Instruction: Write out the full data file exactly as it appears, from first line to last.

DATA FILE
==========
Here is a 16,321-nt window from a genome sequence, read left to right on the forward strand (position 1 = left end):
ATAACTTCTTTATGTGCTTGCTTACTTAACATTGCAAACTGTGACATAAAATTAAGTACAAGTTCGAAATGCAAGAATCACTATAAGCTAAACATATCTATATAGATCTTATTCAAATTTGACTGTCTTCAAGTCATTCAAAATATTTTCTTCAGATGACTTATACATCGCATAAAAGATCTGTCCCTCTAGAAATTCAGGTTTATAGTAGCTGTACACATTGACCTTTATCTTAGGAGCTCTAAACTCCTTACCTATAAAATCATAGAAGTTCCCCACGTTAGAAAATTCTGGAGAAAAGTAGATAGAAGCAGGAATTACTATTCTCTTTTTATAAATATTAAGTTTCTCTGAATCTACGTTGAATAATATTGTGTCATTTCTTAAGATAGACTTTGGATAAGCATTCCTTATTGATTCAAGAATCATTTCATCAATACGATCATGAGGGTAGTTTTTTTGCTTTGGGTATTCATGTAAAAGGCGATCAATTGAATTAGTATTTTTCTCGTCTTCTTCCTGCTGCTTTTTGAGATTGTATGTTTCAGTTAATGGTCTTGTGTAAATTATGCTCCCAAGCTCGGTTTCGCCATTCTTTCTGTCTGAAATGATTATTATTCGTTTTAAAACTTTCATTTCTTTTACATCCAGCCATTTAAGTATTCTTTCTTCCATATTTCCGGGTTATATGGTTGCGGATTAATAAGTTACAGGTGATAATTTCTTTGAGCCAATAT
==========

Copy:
Here is a 16,321-nt window from a genome sequence, read left to right on the forward strand (position 1 = left end):
ATAACTTCTTTATGTGCTTGCTTACTTAACATTGCAAACTGTGACATAAAATTAAGTACAAGTTCGAAATGCAAGAATCACTATAAGCTAAACATATCTATATAGATCTTATTCAAATTTGACTGTCTTCAAGTCATTCAAAATATTTTCTTCAGATGACTTATACATCGCATAAAAGATCTGTCCCTCTAGAAATTCAGGTTTATAGTAGCTGTACACATTGACCTTTATCTTAGGAGCTCTAAACTCCTTACCTATAAAATCATAGAAGTTCCCCACGTTAGAAAATTCTGGAGAAAAGTAGATAGAAGCAGGAATTACTATTCTCTTTTTATAAATATTAAGTTTCTCTGAATCTACGTTGAATAATATTGTGTCATTTCTTAAGATAGACTTTGGATAAGCATTCCTTATTGATTCAAGAATCATTTCATCAATACGATCATGAGGGTAGTTTTTTTGCTTTGGGTATTCATGTAAAAGGCGATCAATTGAATTAGTATTTTTCTCGTCTTCTTCCTGCTGCTTTTTGAGATTGTATGTTTCAGTTAATGGTCTTGTGTAAATTATGCTCCCAAGCTCGGTTTCGCCATTCTTTCTGTCTGAAATGATTATTATTCGTTTTAAAACTTTCATTTCTTTTACATCCAGCCATTTAAGTATTCTTTCTTCCATATTTCCGGGTTATATGGTTGCGGATTAATAAGTTACAGGTGATAATTTCTTTGAGCCAATAT